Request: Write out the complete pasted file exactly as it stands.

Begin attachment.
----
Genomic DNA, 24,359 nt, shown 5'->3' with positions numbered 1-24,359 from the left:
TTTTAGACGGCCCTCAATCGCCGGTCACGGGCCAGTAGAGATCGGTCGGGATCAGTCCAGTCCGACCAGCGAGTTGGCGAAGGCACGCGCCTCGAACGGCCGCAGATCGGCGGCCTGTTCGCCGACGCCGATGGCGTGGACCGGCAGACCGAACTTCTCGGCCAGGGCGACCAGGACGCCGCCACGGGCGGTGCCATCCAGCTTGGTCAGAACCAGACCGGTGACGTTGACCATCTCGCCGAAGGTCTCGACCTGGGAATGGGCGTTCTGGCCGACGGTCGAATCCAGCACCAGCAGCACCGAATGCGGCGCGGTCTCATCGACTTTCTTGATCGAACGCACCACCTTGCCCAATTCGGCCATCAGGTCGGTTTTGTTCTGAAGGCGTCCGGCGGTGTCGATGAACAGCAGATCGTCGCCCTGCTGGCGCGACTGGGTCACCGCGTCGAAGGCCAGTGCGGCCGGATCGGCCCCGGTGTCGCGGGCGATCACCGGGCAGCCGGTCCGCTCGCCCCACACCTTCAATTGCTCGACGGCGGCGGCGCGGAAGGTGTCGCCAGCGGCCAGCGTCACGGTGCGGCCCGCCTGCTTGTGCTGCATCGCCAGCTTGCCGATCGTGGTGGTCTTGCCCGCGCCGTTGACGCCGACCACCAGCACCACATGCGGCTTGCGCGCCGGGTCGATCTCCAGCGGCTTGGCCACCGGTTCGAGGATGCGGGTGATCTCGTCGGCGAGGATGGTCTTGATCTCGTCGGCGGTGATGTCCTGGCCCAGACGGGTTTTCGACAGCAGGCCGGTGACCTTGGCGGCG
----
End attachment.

Genomic DNA, 24,359 nt, shown 5'->3' with positions numbered 1-24,359 from the left:
TTTTAGACGGCCCTCAATCGCCGGTCACGGGCCAGTAGAGATCGGTCGGGATCAGTCCAGTCCGACCAGCGAGTTGGCGAAGGCACGCGCCTCGAACGGCCGCAGATCGGCGGCCTGTTCGCCGACGCCGATGGCGTGGACCGGCAGACCGAACTTCTCGGCCAGGGCGACCAGGACGCCGCCACGGGCGGTGCCATCCAGCTTGGTCAGAACCAGACCGGTGACGTTGACCATCTCGCCGAAGGTCTCGACCTGGGAATGGGCGTTCTGGCCGACGGTCGAATCCAGCACCAGCAGCACCGAATGCGGCGCGGTCTCATCGACTTTCTTGATCGAACGCACCACCTTGCCCAATTCGGCCATCAGGTCGGTTTTGTTCTGAAGGCGTCCGGCGGTGTCGATGAACAGCAGATCGTCGCCCTGCTGGCGCGACTGGGTCACCGCGTCGAAGGCCAGTGCGGCCGGATCGGCCCCGGTGTCGCGGGCGATCACCGGGCAGCCGGTCCGCTCGCCCCACACCTTCAATTGCTCGACGGCGGCGGCGCGGAAGGTGTCGCCAGCGGCCAGCGTCACGGTGCGGCCCGCCTGCTTGTGCTGCATCGCCAGCTTGCCGATCGTGGTGGTCTTGCCCGCGCCGTTGACGCCGACCACCAGCACCACATGCGGCTTGCGCGCCGGGTCGATCTCCAGCGGCTTGGCCACCGGTTCGAGGATGCGGGTGATCTCGTCGGCGAGGATGGTCTTGATCTCGTCGGCGGTGATGTCCTGGCCCAGACGGGTTTTCGACAGCAGGCCGGTGACCTTGGCGGCG